To assess how the uncertainty in some parameter values influenced model outputs, the value of each of these seven parameters (δ, ε, λ, οboat, τboat, οtruck, τtruck) was changed individually with step increments of 0.1 within their likely range. For each respective value of the seven parameters, 10,000 simulations were run. The impact of the uncertainty associated with these seven parameters was assessed using two model outputs: the effective reproduction number re and the relative contribution of the six transmission routes to re. All simulations and analyses were performed using the R software version 3.322.

Effectiveness of alternative control strategies

The effectiveness of three potential control strategies identified by local and national stakeholders during the previously mentioned workshop were assessed. These included improved vaccination coverage (defined by parameter s), and increased frequency of cleaning and disinfection of boats and trucks (defined by parameters ρboat and ρtruck, respectively). The impact of these three strategies was evaluated by changing the value of these parameters and running 10,000 Monte-Carlo simulations for each parameter set.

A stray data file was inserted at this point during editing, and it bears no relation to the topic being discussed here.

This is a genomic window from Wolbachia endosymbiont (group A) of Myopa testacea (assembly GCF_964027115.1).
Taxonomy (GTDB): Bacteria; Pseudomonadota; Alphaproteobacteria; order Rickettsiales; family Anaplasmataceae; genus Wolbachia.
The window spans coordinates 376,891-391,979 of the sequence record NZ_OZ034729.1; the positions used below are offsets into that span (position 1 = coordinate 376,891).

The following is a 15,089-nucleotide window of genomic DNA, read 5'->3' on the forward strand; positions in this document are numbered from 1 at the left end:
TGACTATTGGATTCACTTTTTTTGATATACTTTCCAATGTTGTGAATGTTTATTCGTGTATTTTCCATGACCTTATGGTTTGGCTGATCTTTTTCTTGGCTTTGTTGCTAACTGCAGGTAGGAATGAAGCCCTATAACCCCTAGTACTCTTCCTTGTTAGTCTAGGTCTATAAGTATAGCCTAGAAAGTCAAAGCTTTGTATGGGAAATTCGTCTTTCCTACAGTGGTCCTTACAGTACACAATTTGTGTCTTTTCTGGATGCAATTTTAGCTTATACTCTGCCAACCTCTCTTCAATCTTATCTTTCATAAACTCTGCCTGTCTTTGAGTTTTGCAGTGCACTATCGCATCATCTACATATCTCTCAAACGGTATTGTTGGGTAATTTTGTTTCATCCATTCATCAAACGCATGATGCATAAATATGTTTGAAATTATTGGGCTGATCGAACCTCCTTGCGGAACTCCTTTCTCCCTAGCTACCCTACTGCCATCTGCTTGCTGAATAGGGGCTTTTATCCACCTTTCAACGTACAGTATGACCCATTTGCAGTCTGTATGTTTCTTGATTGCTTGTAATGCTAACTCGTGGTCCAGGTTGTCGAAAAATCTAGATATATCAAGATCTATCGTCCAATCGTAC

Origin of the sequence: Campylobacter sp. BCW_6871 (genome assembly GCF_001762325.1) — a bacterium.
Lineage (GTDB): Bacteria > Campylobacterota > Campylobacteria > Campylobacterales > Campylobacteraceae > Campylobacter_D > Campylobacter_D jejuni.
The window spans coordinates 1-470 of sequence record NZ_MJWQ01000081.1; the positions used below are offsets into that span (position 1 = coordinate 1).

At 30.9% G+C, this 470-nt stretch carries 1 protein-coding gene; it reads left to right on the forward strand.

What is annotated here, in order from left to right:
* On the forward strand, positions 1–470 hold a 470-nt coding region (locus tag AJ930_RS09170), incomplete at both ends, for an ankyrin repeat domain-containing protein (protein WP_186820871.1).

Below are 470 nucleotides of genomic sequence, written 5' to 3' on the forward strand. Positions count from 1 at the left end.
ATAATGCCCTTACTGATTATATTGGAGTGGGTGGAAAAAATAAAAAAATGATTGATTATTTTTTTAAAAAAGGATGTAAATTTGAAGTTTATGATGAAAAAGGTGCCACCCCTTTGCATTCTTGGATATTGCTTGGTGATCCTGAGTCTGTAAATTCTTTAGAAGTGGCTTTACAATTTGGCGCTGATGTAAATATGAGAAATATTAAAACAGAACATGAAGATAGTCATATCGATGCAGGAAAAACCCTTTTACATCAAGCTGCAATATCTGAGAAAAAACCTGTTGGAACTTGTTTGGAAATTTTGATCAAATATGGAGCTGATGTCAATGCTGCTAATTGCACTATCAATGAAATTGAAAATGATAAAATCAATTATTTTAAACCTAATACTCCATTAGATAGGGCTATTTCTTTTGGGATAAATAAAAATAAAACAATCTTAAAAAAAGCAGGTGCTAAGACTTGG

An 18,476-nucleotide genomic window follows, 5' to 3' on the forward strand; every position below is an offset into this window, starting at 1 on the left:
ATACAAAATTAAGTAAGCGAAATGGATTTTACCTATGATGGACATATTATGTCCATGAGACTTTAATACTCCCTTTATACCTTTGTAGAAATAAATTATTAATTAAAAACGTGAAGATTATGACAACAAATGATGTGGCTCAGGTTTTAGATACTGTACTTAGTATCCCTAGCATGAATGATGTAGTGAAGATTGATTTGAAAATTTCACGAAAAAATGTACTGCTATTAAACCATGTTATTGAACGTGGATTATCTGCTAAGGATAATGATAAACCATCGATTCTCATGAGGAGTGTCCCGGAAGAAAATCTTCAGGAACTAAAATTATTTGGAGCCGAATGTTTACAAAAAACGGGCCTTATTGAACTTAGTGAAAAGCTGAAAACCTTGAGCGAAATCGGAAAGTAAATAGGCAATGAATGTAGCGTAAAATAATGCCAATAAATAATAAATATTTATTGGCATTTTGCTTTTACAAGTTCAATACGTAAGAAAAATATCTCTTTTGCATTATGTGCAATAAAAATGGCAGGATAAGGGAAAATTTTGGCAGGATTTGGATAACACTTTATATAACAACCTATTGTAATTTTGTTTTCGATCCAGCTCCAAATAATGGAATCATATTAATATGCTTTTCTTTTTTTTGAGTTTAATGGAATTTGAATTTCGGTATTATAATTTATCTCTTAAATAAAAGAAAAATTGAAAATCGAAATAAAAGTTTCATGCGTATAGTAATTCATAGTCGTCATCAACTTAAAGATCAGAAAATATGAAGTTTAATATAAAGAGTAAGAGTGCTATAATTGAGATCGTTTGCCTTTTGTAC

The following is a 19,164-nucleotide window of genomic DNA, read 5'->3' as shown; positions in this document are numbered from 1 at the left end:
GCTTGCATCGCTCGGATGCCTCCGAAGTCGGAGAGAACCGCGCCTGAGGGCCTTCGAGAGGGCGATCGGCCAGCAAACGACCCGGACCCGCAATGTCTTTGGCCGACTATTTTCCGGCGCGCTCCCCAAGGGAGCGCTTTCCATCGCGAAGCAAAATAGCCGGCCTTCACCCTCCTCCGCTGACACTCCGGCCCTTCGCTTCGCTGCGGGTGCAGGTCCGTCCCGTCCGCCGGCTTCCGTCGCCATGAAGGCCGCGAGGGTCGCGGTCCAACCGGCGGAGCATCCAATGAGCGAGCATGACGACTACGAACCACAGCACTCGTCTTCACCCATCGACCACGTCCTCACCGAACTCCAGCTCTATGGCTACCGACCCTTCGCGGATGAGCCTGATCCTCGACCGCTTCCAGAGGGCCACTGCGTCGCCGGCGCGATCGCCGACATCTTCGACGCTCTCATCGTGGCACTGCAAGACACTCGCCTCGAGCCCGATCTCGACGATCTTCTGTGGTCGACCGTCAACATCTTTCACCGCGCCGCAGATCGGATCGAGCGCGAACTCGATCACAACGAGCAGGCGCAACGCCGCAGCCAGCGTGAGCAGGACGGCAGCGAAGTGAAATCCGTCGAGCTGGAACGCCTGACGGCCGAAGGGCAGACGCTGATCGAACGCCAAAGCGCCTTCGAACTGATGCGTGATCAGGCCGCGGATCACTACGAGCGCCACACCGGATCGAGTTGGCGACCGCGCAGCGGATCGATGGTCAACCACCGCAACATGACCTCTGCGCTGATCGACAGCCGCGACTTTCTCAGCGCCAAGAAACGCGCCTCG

Ethical statement

This study did not involve any animal experiment.

Results

When accounting for all transmission routes and assuming a flock-level vaccination coverage of 50%, the average number of susceptible nomadic FGD flocks that would be infected by one HPAIV H5N1 infectious nomadic FGD flock over the course of its infection (re) was estimated to be 2.16 [95% confidence interval (CI): 1.39-3.49] for the overall best-case scenario (considering minimal values for the seven transmission probabilities given exposure) and 6.10 [95%CI: 3.93-9.85] for the overall worst-case scenario (considering maximal values for the seven transmission probabilities given exposure).

As shown in Fig. 1, the model suggests that indirect transmission in the field as well as direct transmission on boats or trucks contribute only marginally to the transmission of avian influenza in the nomadic FGD production system. Indeed, their corresponding effective reproduction number re under their worst-case scenarios was smaller than the effective reproduction number for the three other transmission routes under their best-case scenarios (Fig. 1).